Time of the Year to reflect back on the wines you enjoyed most during 2019. There are so many Top 10 wine lists out there for your consideration. They usually range from good values to the esoteric to super expensive. In these days of record high prices for “trophy” wines it is becoming something most special to have opened and to experience some of these rarities as they usually instead go to an auction. Your scribe was fortunate to try so many cherished bottles during the past year. Some highlights include outstanding aperitif bubbles in best format of magnum with 1990 Pol Roger, 1990 Dom Perignon, & 1976 Krug Collection through dramatic digestif sipping of 1967 Chateau d’Yquem, 1966 & 1963 Vintage Ports, 1939 Rose Muscat Gurzuf vine The Massandra Collection The Crimea from Sotheby’s, 1863 Taylor Single Harvest Pre-phylloxera Tawny, and 1827 Madeira Bual Henriques & Henriques. Lots of exceptional white and red table wines with appropriate food pairings included historic 1990 & 1978 Hermitage Blanc J-L Chave and 1990 Clos St. Hune Trimbach; 1990 Rhone: Cote-Rotie La Moulin Guigal, Hermitage Rouge J-L Chave, & Chateau Rayas Chateauneuf du Pape; 1990 now opening up red Burgundy: DRC, Dujac, Rousseau, and Vogue; 1989 Haut-Brion, still remarkable rich 1982 Bordeaux (such as Mouton, Grand Puy Lacoste, and Gruaud Larose) and surprising old style California cabernets led by excellent 1991s J. Phelps Insignia & Mondavi Reserve and a wonderful 1974 Mayacamas magnum. Any of these would be worthy candidates for a Top 10. However also enjoyed so many treasures from Italy in 2019 including 1988 Masseto, 1988 Sassicaia, 1985s Brunello from Soldera Casse Basse & Biondi-Santi Riserva to fond memories of 1968 Taurasi Riserva Montemarano from Mastroberardino. In the end decided to go with only one meal and all Nebbiolo wines for the summit of my 2019 wine and food experiences.
A dinner in Piedmont on October 12, 2019 at La Ciau Del Tornavento in Treiso was a tour-de-force by Chef Maurilio Garola, Chef Marco Lombardo and Nadia Benech with several local wine principals attending the event which resulted in it being the most memorable indeed. Check out the amazing menu! Including also a few other wines for consideration from earlier dinners on October 10 at 3 star Michelin Piazza Duomo with Chef Enrico Crippe and Vincenza Donatiello (young 1982 Barbaresco Santa Stefano Riserva Bruno Giacosa, wine of the night 1982 Barolo Cascina Francia Giacomo Conterno, elegant balanced 1978 Barbaresco Sori San Lorenzo Gaja, and concentrated 1978 Barolo Villero Giuseppe Mascarello) and on October 11 at Ristorante Guido Da Costigliole Relais San Maurizio Santo Stefano Belbo of Andrea Alciati & Monica Magnini (1990s Barbaresco Santo Stefano Riserva Bruno Giacosa & Barolo Monfortino Riserva Giacomo Conterno) in my final wine list.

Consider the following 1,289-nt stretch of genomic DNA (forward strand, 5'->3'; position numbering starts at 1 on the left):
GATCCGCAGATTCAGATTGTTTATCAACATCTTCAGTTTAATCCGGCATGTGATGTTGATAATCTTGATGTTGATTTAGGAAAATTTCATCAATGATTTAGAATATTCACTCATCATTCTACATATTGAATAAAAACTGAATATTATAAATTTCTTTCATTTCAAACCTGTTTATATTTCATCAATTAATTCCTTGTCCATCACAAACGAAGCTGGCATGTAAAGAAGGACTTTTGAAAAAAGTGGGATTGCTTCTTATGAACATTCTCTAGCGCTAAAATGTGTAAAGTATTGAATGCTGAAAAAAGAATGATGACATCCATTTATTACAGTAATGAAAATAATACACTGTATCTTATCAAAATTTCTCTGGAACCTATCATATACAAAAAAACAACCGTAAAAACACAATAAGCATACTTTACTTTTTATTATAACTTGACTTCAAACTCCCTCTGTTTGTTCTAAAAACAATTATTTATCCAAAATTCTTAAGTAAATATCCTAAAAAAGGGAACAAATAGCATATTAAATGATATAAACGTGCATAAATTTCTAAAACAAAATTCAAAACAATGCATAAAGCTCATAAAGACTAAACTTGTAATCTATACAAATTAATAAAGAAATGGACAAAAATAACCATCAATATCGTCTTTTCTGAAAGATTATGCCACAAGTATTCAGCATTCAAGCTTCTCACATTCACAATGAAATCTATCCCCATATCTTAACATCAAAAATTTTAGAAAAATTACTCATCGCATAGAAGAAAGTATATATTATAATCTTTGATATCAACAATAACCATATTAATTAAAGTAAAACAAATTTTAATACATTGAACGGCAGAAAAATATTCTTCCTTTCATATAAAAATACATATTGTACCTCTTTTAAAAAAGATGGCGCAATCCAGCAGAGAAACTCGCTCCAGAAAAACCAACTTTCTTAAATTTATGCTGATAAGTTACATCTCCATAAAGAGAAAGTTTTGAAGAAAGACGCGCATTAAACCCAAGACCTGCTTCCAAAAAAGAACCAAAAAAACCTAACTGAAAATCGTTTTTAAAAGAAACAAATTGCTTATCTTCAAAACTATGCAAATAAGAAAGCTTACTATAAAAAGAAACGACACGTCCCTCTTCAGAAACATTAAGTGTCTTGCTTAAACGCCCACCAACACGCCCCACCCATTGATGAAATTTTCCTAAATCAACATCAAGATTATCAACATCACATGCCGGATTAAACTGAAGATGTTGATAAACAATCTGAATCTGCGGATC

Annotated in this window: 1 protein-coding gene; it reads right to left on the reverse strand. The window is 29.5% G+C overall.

Fortunate to sit next to Maria Teresa Mascarello (MTM) of Bartolo Mascarello (BM) at this October 12 dinner and to receive her valuable knowledgeable insights. We liked the Rinaldi flight so vibrant fresh with high acidity (especially 1989) but preferred the balance of 1971 but MTM says “too young”. First flight of BM great with 1990 charming bouquet (1989 usually a better a year) which MTM says “is ready to enjoy now with perfect balance and softer tannins” almost Burgundian styled while 1986 more Bordeaux-like structure with younger stronger tannins. 1986 opens with airing in the glass and “will develop well”. Both grand format BM 1958 & 1955 are sensational mature yet still fresh made by her father and grandfather. “Recipe is still the same every year traditional in making 1000-1200 magnums.” MTM “would have the 55 on its own without food because it is a joy with soft tannins.” 1958 perhaps more delicate and refined but drying out a little bit. 1955 has more depth of fruit left and more acidity and MTM loves the “smoky nose”. The Giacomo Conterno flights show a more powerful rich style compared to the lighter elegance and finesse of BM. Depends on the Nebbiolo style you prefer. All producers have done an outstanding job in letting the terroir of Barolo vineyards sing brightly in its many complex genres. MTM prefers the somewhat earthy 64 (improved and cleared with airing) and “believes the balance of lively acidity and tannins to be the key for best Barolo” while 67 has a touch of VA (some sommmeliers preferred this so must have been bottle variation) and 61 most complete. Excellent Zalto Barolo glasses being used here helps a lot. Monfortino is a very special unique vineyard from Cascina Francia and all three of these vintages 61, 58, and 55 are truly majestic putting a smile on your face. The plethora of delicious white truffles with every course didn’t hurt either. Roberto Conterno jokingly said that the host “for 2 years has been annoying us with communications and visits to make sure this dinner is properly set up.” Our generous host of this remarkable event so aptly put it all into perspective stating that “wines that make me happy are the best wines – not 100 pointers!” I heartily agree. Very happy 2019 indeed.
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